So many skin problems, such as flaking and itching, that people blame on everything from diet to the weather come down to the soap they use. If your skin is always dry, it’s possibly the fault of your cleansing bar. To counter the dryness, you probably over moisturize and find yourself in a cycle that will never really correct the problem, especially if you use a mineral oil or petroleum based moisturizer. A good soap should leave your skin feeling and smelling fresh. It should not leave a greasy feel, it should not clog your pores and it should not dry your skin. Read below for some soaps to avoid…
Avoid them. Point.Blank.Period. Deodorant soaps contain chemicals that kill oder-causing bacteria. But any soap will kill bacteria without the harsh additives that dry and irritate skin.
Antibacterial Soap (Liquid)
Doctors have scrubbed without antibacterial soaps containing triclosan for years, but in our present germaphobic culture, they’re catching on for household use. Unless you have a good reason to use antibacterial soaps—for example, your family has very young children and recurrent strep infections—I would avoid them.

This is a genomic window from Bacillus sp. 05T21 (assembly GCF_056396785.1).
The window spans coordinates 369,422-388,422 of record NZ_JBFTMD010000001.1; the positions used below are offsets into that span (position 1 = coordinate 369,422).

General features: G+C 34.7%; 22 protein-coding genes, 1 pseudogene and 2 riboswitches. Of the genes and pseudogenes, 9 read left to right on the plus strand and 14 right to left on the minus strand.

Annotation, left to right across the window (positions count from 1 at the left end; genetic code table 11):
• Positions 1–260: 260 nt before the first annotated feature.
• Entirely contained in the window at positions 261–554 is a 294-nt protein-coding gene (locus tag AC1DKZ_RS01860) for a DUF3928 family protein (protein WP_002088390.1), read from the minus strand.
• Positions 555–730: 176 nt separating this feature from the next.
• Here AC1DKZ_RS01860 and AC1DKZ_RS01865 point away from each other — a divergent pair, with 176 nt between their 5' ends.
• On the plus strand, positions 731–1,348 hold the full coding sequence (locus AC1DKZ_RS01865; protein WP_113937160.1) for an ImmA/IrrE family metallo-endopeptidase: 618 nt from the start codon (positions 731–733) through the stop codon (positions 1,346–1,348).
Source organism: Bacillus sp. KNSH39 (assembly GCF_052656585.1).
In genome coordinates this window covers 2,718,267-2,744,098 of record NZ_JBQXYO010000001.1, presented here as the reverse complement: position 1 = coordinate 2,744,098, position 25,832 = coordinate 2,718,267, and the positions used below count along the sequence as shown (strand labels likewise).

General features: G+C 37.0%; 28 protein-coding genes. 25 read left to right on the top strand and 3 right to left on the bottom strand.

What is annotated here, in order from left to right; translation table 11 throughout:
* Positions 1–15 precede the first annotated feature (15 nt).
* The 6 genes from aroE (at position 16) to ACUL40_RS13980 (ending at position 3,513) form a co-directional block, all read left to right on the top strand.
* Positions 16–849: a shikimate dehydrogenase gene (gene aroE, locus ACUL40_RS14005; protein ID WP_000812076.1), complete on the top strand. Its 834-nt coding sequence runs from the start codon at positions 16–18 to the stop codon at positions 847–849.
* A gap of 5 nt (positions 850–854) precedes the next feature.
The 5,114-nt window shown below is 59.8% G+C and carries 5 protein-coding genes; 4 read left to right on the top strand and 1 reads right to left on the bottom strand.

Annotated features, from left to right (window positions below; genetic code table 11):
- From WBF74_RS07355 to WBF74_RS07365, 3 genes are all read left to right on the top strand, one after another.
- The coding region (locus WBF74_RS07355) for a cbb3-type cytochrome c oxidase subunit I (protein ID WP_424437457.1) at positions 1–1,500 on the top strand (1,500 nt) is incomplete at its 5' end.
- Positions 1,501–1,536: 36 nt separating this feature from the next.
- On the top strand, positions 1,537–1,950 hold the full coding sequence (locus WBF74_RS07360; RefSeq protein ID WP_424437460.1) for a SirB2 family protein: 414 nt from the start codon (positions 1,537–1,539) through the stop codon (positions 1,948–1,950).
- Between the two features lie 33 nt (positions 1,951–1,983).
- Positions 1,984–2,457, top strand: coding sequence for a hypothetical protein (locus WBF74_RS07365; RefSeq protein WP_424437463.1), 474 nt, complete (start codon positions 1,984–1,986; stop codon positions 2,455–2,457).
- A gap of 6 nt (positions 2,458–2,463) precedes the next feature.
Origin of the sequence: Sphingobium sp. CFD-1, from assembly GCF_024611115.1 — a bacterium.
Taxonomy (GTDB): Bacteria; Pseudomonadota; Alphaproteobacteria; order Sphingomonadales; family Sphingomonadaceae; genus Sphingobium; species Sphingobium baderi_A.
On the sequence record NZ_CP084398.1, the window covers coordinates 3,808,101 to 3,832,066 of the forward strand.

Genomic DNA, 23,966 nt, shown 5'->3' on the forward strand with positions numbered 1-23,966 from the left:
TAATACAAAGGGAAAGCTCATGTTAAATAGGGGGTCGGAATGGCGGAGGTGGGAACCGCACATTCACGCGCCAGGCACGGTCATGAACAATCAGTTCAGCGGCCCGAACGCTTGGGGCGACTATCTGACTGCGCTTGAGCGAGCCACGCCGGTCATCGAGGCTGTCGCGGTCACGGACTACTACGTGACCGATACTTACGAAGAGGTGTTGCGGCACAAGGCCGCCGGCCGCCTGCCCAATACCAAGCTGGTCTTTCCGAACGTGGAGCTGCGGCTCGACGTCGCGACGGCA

Medicinal substances (sulfur,tar) are added to soaps to aid in treating skin conditions like acne. Sulfur is an antiseptic and dries up acne, but so does Tea Tree Oil and it’s not as harsh. Try Tea Tree Oil instead.
Body Washes & Shower Gels
Body washes and shower gels are actually shampoo, and like shampoo, they contain the drying ingredient sodium laureth sulfate. They may feel silky on your skin because they contain silicone, a common (cheap) lubricant in many beauty products. Silicone sits on the skin, it does not penetrate. So, in spite of the hype body washes and gels do not moisturize nearly as well as a shea butter, milk or milled vegetable soap.